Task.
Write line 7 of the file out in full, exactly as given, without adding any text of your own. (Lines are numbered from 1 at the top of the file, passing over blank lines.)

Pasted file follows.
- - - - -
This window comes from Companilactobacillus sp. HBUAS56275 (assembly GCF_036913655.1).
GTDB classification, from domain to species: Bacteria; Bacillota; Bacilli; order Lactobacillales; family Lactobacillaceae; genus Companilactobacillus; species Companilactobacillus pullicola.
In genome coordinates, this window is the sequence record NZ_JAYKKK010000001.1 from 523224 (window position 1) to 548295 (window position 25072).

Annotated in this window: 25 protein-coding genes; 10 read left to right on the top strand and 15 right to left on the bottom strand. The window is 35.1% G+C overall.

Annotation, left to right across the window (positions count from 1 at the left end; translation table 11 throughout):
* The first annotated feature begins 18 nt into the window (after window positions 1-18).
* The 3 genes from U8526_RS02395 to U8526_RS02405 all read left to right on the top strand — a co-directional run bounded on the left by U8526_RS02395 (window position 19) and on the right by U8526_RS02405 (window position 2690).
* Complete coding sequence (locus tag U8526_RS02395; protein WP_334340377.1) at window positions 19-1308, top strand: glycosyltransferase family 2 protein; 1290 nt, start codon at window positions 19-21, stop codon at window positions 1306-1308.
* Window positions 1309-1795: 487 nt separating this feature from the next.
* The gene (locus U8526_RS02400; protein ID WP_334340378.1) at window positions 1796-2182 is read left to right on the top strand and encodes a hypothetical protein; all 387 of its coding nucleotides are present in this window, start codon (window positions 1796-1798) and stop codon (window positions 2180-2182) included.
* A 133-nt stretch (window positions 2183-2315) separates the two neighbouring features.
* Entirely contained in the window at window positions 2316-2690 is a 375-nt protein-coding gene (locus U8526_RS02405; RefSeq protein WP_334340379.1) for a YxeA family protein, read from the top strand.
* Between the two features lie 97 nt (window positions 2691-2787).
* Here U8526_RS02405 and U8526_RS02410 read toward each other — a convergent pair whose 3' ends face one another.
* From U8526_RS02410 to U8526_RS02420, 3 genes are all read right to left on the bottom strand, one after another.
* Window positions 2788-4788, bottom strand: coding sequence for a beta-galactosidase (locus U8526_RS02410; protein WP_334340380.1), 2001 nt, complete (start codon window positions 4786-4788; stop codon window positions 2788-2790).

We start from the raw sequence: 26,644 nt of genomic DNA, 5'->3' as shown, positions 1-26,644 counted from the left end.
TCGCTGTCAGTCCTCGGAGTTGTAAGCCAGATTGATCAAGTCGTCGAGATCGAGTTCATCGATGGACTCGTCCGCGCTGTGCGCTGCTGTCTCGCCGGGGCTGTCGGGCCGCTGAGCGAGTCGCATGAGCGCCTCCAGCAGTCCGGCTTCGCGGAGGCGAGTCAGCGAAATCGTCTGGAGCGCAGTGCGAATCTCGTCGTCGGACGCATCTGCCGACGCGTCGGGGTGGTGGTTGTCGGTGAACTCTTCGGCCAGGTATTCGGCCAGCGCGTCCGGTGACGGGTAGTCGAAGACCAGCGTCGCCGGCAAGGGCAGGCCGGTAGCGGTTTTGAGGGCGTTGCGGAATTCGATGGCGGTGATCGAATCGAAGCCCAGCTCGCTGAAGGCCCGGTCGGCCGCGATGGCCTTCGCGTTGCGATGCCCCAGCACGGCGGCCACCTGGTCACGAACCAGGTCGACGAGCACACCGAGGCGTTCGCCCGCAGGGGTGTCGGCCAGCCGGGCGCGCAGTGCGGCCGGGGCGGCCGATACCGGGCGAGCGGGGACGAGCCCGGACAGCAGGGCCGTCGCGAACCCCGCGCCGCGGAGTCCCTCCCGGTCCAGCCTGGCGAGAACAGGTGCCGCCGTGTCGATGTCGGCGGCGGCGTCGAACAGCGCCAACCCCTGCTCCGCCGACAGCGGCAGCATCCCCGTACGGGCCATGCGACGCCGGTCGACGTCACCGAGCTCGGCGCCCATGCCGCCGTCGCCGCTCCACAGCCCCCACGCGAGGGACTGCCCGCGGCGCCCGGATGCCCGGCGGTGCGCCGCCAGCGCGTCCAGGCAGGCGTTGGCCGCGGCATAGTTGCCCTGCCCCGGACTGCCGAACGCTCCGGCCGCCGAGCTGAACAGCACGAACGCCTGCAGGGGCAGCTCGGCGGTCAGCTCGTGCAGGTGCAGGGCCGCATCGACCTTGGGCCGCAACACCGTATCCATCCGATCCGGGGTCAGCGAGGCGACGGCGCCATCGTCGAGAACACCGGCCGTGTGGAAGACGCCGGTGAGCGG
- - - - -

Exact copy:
* The 3 genes from U8526_RS02395 to U8526_RS02405 all read left to right on the top strand — a co-directional run bounded on the left by U8526_RS02395 (window position 19) and on the right by U8526_RS02405 (window position 2690).